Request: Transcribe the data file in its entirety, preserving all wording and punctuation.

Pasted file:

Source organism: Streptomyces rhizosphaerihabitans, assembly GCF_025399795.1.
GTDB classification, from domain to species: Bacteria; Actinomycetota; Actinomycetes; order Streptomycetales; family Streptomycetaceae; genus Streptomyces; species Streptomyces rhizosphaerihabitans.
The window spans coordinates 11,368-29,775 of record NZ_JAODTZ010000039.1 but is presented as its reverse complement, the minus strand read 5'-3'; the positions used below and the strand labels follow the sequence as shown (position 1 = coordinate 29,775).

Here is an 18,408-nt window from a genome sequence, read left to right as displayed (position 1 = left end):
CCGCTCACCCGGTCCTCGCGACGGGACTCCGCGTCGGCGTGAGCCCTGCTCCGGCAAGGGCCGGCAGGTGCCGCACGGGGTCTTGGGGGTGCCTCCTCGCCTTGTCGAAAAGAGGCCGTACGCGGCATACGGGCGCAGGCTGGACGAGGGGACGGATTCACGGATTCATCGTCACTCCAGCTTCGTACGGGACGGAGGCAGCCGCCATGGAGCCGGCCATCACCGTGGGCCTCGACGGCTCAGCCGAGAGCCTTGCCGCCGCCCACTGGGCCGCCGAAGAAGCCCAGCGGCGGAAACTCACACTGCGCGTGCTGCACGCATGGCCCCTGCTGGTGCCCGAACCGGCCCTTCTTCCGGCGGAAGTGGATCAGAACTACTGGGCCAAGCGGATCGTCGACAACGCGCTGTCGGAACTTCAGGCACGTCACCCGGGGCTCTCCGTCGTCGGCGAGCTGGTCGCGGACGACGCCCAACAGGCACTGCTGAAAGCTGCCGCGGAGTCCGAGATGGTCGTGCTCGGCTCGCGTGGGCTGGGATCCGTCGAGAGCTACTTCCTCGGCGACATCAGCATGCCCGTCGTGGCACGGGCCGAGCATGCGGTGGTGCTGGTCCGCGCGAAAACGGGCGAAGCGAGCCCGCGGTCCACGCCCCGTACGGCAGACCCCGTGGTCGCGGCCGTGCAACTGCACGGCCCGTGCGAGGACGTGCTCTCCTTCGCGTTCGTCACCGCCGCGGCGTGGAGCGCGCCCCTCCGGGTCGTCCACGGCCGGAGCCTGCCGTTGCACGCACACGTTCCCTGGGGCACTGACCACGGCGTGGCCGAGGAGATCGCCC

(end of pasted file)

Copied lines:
Source organism: Streptomyces rhizosphaerihabitans, assembly GCF_025399795.1.
GTDB classification, from domain to species: Bacteria; Actinomycetota; Actinomycetes; order Streptomycetales; family Streptomycetaceae; genus Streptomyces; species Streptomyces rhizosphaerihabitans.
The window spans coordinates 11,368-29,775 of record NZ_JAODTZ010000039.1 but is presented as its reverse complement, the minus strand read 5'-3'; the positions used below and the strand labels follow the sequence as shown (position 1 = coordinate 29,775).

Here is an 18,408-nt window from a genome sequence, read left to right as displayed (position 1 = left end):
CCGCTCACCCGGTCCTCGCGACGGGACTCCGCGTCGGCGTGAGCCCTGCTCCGGCAAGGGCCGGCAGGTGCCGCACGGGGTCTTGGGGGTGCCTCCTCGCCTTGTCGAAAAGAGGCCGTACGCGGCATACGGGCGCAGGCTGGACGAGGGGACGGATTCACGGATTCATCGTCACTCCAGCTTCGTACGGGACGGAGGCAGCCGCCATGGAGCCGGCCATCACCGTGGGCCTCGACGGCTCAGCCGAGAGCCTTGCCGCCGCCCACTGGGCCGCCGAAGAAGCCCAGCGGCGGAAACTCACACTGCGCGTGCTGCACGCATGGCCCCTGCTGGTGCCCGAACCGGCCCTTCTTCCGGCGGAAGTGGATCAGAACTACTGGGCCAAGCGGATCGTCGACAACGCGCTGTCGGAACTTCAGGCACGTCACCCGGGGCTCTCCGTCGTCGGCGAGCTGGTCGCGGACGACGCCCAACAGGCACTGCTGAAAGCTGCCGCGGAGTCCGAGATGGTCGTGCTCGGCTCGCGTGGGCTGGGATCCGTCGAGAGCTACTTCCTCGGCGACATCAGCATGCCCGTCGTGGCACGGGCCGAGCATGCGGTGGTGCTGGTCCGCGCGAAAACGGGCGAAGCGAGCCCGCGGTCCACGCCCCGTACGGCAGACCCCGTGGTCGCGGCCGTGCAACTGCACGGCCCGTGCGAGGACGTGCTCTCCTTCGCGTTCGTCACCGCCGCGGCGTGGAGCGCGCCCCTCCGGGTCGTCCACGGCCGGAGCCTGCCGTTGCACGCACACGTTCCCTGGGGCACTGACCACGGCGTGGCCGAGGAGATCGCCC